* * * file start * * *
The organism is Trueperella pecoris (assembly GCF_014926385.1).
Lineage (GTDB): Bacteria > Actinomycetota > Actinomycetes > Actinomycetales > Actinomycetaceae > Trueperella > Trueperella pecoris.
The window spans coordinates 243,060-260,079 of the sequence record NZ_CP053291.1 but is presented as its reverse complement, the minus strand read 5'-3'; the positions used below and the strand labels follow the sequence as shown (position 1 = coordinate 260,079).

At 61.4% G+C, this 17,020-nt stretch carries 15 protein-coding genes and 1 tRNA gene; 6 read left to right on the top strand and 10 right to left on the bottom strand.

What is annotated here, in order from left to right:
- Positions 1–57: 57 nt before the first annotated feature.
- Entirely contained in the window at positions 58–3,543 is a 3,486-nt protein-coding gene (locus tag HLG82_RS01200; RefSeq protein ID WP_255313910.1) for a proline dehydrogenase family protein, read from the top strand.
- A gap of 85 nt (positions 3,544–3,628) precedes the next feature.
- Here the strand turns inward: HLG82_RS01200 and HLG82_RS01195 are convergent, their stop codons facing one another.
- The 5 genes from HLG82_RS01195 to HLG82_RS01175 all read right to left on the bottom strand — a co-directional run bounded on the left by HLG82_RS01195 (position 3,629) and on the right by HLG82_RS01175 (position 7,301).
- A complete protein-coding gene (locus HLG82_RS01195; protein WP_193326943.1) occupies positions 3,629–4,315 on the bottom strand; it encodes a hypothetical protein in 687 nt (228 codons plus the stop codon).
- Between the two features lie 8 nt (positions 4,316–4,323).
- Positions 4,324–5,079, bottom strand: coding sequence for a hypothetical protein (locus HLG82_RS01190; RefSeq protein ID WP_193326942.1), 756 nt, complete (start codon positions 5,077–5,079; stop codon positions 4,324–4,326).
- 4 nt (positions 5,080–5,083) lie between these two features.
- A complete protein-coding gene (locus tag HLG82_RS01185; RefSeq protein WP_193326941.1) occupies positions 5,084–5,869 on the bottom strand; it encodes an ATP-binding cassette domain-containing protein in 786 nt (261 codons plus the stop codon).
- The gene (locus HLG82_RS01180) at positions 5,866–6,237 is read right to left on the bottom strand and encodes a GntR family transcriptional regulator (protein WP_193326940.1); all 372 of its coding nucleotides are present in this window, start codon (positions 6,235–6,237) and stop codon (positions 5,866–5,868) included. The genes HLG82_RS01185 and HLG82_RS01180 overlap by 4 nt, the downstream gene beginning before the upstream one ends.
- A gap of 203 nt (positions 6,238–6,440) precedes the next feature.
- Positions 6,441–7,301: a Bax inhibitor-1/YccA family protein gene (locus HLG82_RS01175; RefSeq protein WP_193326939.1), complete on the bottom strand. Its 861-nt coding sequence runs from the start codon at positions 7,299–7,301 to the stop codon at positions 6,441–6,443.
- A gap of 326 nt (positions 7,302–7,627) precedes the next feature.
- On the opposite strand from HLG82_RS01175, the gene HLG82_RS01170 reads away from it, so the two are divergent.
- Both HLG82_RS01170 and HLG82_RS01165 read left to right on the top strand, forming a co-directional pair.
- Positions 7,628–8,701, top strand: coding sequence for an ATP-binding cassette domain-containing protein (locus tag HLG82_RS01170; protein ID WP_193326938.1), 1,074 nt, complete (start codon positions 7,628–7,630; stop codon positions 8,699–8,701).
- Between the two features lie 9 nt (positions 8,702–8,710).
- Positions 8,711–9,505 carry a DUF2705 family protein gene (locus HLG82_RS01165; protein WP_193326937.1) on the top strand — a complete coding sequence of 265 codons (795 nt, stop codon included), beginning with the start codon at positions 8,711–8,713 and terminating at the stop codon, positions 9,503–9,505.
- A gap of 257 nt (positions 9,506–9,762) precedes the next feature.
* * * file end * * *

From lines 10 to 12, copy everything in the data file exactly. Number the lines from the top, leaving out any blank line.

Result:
- The 5 genes from HLG82_RS01195 to HLG82_RS01175 all read right to left on the bottom strand — a co-directional run bounded on the left by HLG82_RS01195 (position 3,629) and on the right by HLG82_RS01175 (position 7,301).
- A complete protein-coding gene (locus HLG82_RS01195; protein WP_193326943.1) occupies positions 3,629–4,315 on the bottom strand; it encodes a hypothetical protein in 687 nt (228 codons plus the stop codon).
- Between the two features lie 8 nt (positions 4,316–4,323).